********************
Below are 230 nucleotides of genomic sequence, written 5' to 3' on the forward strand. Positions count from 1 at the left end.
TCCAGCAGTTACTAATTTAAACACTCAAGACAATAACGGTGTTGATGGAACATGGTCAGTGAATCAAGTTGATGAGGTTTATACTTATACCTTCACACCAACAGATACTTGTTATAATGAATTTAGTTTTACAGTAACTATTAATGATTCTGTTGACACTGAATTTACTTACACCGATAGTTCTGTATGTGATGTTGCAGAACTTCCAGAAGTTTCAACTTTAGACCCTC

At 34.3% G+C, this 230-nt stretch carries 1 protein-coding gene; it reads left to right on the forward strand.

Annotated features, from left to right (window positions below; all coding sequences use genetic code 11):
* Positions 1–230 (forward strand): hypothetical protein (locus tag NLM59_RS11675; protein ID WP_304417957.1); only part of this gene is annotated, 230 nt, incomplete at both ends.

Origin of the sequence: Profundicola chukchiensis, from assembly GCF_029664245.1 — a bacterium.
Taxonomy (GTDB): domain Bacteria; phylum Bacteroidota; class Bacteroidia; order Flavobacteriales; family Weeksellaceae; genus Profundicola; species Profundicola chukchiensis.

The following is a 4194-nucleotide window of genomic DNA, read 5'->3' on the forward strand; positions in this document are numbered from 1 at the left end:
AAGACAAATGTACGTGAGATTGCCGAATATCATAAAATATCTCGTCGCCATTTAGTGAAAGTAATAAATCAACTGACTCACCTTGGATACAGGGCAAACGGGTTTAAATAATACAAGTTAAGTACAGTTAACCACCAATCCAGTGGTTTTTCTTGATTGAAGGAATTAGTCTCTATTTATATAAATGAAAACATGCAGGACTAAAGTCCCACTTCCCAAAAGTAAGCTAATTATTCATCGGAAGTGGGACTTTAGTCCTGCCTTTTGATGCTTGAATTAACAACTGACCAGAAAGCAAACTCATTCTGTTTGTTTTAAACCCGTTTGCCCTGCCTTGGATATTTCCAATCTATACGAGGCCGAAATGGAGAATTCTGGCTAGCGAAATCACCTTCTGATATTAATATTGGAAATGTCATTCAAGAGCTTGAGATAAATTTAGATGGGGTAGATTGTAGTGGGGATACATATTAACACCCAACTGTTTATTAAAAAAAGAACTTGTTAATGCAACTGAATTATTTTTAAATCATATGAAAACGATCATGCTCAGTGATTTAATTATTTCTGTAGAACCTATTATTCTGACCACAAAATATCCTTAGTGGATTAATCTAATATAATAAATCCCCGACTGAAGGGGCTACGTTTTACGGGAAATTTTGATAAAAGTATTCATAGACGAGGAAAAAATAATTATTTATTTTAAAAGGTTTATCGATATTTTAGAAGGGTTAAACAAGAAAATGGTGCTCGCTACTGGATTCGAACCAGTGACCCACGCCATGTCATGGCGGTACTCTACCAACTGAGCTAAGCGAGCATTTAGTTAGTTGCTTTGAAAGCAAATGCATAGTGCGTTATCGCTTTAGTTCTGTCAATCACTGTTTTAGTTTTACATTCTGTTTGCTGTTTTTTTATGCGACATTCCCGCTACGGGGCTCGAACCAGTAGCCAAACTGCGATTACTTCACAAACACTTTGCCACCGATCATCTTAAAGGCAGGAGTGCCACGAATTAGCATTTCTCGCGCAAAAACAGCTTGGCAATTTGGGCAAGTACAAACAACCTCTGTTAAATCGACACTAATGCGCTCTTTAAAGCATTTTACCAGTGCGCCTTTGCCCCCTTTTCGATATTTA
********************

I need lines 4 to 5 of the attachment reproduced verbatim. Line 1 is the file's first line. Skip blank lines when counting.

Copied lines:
Annotated features, from left to right (window positions below; all coding sequences use genetic code 11):
* Positions 1–230 (forward strand): hypothetical protein (locus tag NLM59_RS11675; protein ID WP_304417957.1); only part of this gene is annotated, 230 nt, incomplete at both ends.